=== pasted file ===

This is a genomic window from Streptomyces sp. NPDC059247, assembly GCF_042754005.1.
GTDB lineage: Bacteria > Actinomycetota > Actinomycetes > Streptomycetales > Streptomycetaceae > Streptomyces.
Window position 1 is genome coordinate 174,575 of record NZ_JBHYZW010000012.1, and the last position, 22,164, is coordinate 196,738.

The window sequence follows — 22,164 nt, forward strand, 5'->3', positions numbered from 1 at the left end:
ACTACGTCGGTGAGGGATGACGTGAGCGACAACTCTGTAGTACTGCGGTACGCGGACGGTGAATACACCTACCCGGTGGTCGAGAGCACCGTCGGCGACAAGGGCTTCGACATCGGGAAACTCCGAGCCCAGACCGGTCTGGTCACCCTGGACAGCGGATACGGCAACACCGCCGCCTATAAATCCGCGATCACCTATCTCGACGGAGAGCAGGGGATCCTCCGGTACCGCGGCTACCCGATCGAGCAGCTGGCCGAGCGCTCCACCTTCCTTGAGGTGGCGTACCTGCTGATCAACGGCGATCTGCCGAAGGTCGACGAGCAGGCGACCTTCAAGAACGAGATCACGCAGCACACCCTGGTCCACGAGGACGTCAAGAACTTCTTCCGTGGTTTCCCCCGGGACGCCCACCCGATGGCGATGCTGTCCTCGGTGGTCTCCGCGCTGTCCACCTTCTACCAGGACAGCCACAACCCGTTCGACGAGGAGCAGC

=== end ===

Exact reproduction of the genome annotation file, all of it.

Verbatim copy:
This is a genomic window from Streptomyces sp. NPDC059247, assembly GCF_042754005.1.
GTDB lineage: Bacteria > Actinomycetota > Actinomycetes > Streptomycetales > Streptomycetaceae > Streptomyces.
Window position 1 is genome coordinate 174,575 of record NZ_JBHYZW010000012.1, and the last position, 22,164, is coordinate 196,738.

The window sequence follows — 22,164 nt, forward strand, 5'->3', positions numbered from 1 at the left end:
ACTACGTCGGTGAGGGATGACGTGAGCGACAACTCTGTAGTACTGCGGTACGCGGACGGTGAATACACCTACCCGGTGGTCGAGAGCACCGTCGGCGACAAGGGCTTCGACATCGGGAAACTCCGAGCCCAGACCGGTCTGGTCACCCTGGACAGCGGATACGGCAACACCGCCGCCTATAAATCCGCGATCACCTATCTCGACGGAGAGCAGGGGATCCTCCGGTACCGCGGCTACCCGATCGAGCAGCTGGCCGAGCGCTCCACCTTCCTTGAGGTGGCGTACCTGCTGATCAACGGCGATCTGCCGAAGGTCGACGAGCAGGCGACCTTCAAGAACGAGATCACGCAGCACACCCTGGTCCACGAGGACGTCAAGAACTTCTTCCGTGGTTTCCCCCGGGACGCCCACCCGATGGCGATGCTGTCCTCGGTGGTCTCCGCGCTGTCCACCTTCTACCAGGACAGCCACAACCCGTTCGACGAGGAGCAGC